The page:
The two models I am most interested in seeing are the Traveller and the Clubman. I am worried that the Clubman is going to lose its utility with the discussed changes in roofline, so the Traveller may offer the best utility. I’m afraid that the Traveller may be too tall for those of us who simply want a good wagon offering. And I can’t imagine that it would be that different in size and utility from the Countryman. What’s wrong with offering a wagon? A true extended wheelbase hatch with adequate room in the back seat and boot? Keep the design clean. My guess is that it wouldn’t be differentiated enough from the hatch–but I think it would sell like crazy in most markets. I think it would offer the real mix of sportiness and utility that we enthusiasts have been craving from MINI. (But I have been beating this drum for years).

    If MINI could only keep one convertible, I would pick the roadster. I don’t understand how a MINI sedan could potentially be the biggest seller for the brand–but I probably don’t have enough intel on global markets to have an informed opinion on that front.

  • m8o

    If a Countryman and Paceman are going to get a JCW badge they also need_more_power!!! I so want to trade my ’09 JCW in for more space. But +400lbs heavier and no added power? No thanx!

    • But then you’d have those with the smaller hatch saying why can’t I have that more powerful engine in my car? Why is it only available in the larger lardy MINI’s?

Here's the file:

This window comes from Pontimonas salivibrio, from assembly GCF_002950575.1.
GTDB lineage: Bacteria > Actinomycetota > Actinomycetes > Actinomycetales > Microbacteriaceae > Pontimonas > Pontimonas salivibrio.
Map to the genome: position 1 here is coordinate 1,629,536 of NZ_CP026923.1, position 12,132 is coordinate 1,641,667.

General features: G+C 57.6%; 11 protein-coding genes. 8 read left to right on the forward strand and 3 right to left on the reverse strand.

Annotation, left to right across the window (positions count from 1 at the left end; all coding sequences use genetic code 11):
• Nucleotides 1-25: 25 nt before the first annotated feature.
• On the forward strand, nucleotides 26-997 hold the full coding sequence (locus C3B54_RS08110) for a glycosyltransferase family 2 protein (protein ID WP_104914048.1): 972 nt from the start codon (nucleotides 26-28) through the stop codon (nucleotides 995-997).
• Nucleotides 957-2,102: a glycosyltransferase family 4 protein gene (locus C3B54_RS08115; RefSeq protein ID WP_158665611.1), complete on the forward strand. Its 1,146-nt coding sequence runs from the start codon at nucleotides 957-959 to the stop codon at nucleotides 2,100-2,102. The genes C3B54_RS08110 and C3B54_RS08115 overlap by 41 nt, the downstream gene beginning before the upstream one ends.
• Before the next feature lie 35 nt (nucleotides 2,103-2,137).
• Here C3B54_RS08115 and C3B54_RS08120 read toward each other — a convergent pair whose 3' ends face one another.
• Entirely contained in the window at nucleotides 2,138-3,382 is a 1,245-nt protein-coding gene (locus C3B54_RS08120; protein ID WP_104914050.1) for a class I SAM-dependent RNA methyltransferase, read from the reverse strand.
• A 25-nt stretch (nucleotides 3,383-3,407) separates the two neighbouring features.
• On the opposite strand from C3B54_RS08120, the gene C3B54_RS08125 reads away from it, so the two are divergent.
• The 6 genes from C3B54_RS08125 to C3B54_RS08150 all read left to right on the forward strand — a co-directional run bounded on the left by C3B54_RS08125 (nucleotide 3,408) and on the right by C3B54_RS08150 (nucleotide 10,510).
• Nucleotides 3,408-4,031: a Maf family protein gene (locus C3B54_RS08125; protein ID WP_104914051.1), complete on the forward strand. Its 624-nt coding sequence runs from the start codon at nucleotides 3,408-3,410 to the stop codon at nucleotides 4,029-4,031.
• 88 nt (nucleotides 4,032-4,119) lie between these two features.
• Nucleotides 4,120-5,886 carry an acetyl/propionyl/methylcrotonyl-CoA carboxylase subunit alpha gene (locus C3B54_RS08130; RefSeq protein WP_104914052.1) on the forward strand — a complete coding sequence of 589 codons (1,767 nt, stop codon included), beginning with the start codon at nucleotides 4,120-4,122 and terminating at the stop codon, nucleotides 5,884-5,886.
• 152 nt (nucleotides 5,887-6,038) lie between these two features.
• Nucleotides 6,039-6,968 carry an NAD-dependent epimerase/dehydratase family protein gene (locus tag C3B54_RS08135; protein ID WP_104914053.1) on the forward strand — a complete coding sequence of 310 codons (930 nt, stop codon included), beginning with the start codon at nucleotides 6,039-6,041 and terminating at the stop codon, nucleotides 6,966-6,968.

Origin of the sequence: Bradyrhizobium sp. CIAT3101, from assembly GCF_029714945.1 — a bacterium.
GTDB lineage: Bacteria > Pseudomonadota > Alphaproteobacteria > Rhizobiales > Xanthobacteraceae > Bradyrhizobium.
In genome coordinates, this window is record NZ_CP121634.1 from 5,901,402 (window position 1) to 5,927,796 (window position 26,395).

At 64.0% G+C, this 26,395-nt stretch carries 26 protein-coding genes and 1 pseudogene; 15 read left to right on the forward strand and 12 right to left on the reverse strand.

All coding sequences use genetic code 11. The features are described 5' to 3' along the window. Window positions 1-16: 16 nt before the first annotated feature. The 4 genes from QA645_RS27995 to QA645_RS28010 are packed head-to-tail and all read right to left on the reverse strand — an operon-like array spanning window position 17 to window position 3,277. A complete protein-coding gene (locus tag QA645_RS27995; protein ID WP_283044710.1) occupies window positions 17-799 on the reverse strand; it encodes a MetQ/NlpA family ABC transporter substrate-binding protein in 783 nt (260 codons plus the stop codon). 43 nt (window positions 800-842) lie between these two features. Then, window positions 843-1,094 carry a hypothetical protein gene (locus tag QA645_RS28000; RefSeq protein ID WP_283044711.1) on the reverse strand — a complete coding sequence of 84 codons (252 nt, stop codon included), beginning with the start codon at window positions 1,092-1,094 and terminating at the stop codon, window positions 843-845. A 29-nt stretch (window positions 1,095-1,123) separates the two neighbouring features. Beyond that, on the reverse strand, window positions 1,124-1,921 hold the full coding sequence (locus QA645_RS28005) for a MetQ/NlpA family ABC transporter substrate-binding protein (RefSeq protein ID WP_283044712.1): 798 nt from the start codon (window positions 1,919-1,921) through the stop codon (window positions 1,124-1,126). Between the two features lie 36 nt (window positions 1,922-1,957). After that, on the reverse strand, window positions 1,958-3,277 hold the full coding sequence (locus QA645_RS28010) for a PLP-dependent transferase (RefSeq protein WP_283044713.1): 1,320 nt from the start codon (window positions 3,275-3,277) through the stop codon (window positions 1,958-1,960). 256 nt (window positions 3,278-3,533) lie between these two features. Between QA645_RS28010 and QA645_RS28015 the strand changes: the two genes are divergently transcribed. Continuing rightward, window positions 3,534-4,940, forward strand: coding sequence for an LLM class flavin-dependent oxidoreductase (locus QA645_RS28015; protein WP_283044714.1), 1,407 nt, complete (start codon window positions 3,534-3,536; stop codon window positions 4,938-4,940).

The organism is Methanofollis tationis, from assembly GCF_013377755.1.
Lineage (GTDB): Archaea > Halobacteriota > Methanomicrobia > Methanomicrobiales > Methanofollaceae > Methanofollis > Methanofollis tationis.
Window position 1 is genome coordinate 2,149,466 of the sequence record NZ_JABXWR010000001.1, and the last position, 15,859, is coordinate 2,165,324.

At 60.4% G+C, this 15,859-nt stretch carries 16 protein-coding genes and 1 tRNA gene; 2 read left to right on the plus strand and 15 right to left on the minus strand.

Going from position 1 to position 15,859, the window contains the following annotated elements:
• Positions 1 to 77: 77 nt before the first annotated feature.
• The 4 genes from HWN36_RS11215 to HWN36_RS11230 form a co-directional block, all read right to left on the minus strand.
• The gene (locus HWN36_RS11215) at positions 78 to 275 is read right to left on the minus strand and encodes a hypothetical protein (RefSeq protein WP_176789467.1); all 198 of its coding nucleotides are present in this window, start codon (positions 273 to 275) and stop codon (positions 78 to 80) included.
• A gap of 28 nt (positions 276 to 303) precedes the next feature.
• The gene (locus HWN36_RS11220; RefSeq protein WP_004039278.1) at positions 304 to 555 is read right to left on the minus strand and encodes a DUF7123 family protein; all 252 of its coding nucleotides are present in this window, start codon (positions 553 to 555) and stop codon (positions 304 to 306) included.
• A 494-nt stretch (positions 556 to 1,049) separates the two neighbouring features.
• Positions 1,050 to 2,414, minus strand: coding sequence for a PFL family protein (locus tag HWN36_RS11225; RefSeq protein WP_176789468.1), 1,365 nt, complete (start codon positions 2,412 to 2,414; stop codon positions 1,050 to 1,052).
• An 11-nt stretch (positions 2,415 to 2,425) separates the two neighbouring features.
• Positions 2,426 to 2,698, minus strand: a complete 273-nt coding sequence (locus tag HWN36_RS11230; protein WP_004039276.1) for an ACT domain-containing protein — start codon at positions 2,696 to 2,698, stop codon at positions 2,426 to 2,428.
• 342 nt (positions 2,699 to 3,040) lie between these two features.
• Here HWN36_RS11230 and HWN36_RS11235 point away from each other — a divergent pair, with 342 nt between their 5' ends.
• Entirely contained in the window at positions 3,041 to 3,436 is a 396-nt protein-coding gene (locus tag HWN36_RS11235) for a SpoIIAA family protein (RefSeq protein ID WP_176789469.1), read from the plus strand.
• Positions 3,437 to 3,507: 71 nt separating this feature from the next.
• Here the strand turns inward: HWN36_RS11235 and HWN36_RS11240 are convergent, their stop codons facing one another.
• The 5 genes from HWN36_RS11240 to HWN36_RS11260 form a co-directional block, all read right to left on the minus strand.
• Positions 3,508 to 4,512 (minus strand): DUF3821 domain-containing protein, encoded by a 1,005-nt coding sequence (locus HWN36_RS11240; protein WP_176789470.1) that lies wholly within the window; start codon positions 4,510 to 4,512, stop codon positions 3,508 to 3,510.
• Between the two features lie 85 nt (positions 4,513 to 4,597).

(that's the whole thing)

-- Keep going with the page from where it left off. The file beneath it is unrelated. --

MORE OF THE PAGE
• Kev50027

        As long as the bigger cars match the performance of the hatch (using a bigger engine) I see no problem. Same performance in a smaller car = more efficient.

    • Get ready for the introduction of the 2.0L 4 Cyl. Turbo in the JCW Countryman and Paceman for the 2014 model year. MINI’s current worst kept secret!

  • swiftaw

    We know the new F56 Hatch is coming in 2014, what are the eta’s on the other refreshes – particularly the refreshed Coupe?

  • Electric, electric, electric. Amazing how little we’ve heard about that. If Nissan and Fiat (et al.) can do it, surely BMW can. Gas burners are over. (I may be biased, living as I do in CA.)

    Also, I’ll take this opportunity to jab at the bloated-looking Aztek-inspired MINIs we’ve seen heralded lately. They look like something Chevy Chase would drive in Vacation. Meanwhile, I can’t wait to see how much Rocketman goodness has rubbed off on the F56. I’m hoping for something refined, yet exciting.

    • oldsbear

      RE: “…Gas burners are over.” For a scant few minutes I considered buying the electric Fiat. Then I realized that it doesn’t have enough range to drive home from the dealership.

    • BimmerFile_Michael

      BMW has launched an entire new brand in BMWi that is “born electric”, using carbon fiber and many new technologies- the first model the i3 will hit the market soon- these cars were announced a few years ago now and regularly covered/discussed on BimmerFile.

  • Jon